At this time of year, we find a ‘first flower’ of the season almost every day. Last week, a guelder-rose (Viburnum opulus) I had been watching closely in one of the hedges came into flower (nearly a month earlier than last year) and on the bank below it a columbine (Aquilegia vulgaris) came into flower joining greater stitchwort (Stellaria holostea) wood millet (Milium effusum) and red campion (Silene dioica).
Just a couple of months ago when these plants were not even in bud we were completing our winter coppicing and hedge-laying programme. Coppicing continues on rotation. Some of the coppiced hazel is used for stakes and binders for hedges as illustrated below.
A few weeks ago as the hours of daylight were gradually lengthening, we were cheered by signs of spring growth through the decomposing leaf litter. The leaf tips of Lords and Ladies (Arum maculatum), have been pushing up since the end of December, as well as the smaller spikes of bluebell leaves. First flowers are late this year, compared to the past few years. Snowdrops (Galanthus nivalis) flowered on 2 February, 11 days later than last year, and daffodils (Narcissus pseudonarcissus) appeared on 20 February – 17 days later than last year.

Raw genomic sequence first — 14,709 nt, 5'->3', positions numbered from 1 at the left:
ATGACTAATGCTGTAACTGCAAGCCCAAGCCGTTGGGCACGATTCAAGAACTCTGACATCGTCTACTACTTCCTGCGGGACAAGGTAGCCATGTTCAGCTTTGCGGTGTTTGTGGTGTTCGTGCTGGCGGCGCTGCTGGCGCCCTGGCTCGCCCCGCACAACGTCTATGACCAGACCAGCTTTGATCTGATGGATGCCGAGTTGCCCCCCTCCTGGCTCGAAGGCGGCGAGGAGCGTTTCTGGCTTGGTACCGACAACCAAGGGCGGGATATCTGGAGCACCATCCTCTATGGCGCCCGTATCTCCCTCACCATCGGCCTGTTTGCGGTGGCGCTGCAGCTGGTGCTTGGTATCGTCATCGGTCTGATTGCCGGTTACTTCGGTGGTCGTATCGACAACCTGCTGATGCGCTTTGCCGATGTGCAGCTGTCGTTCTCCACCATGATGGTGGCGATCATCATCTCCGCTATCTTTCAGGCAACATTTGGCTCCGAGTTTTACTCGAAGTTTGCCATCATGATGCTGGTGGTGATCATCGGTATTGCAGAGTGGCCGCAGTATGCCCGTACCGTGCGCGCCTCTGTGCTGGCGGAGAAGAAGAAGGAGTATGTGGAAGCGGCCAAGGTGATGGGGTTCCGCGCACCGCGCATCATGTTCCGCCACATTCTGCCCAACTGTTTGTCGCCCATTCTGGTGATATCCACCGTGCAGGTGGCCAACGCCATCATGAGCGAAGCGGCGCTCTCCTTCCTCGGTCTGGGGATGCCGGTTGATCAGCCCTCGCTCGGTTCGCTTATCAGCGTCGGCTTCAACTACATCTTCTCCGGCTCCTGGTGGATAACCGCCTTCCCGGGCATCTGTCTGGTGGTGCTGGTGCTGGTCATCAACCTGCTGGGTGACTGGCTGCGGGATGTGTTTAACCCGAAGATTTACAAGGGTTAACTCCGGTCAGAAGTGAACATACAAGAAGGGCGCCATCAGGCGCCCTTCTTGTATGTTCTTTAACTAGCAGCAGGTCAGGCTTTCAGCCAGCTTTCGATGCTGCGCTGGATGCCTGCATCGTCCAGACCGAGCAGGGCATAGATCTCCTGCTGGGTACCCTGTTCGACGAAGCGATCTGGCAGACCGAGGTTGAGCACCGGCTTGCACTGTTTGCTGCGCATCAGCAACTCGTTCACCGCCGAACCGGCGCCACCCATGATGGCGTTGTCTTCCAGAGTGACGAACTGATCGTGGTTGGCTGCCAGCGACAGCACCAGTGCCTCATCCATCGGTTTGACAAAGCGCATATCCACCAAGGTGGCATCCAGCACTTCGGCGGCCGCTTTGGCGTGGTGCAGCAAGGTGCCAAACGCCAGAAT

With few flowers in sight we have carried out surveys of common fungi and the distribution of these common species throughout the garden. Fungi forays are generally associated with autumn – the most productive months for larger fungi such as mushrooms and toadstools. However there are many attractive species present through all seasons and a search early in the new year can be rewarding.
A little over a month ago, the Museum applied for planning permission to continue with an ambitious transformation of its outdoor spaces. Drs John Tweddle, Paul Kenrick and Sandy Knapp of the Museum’s Science Group provide the background to the project and clarify its impact on the Wildlife Garden.
This week marks 21 years since the establishment of the Museum’s Wildlife Garden – a wonderfully green and diverse space tucked away in the western corner of our South Kensington grounds. Since then these habitats have been actively managed and have matured into their current condition.
The anniversary gives us a moment to reflect on how the Museum and its partners are contributing to inspiring people to look more closely at wildlife around them – something that’s a hugely important part of our jobs – and to look forward to how we can make even more of this in the future.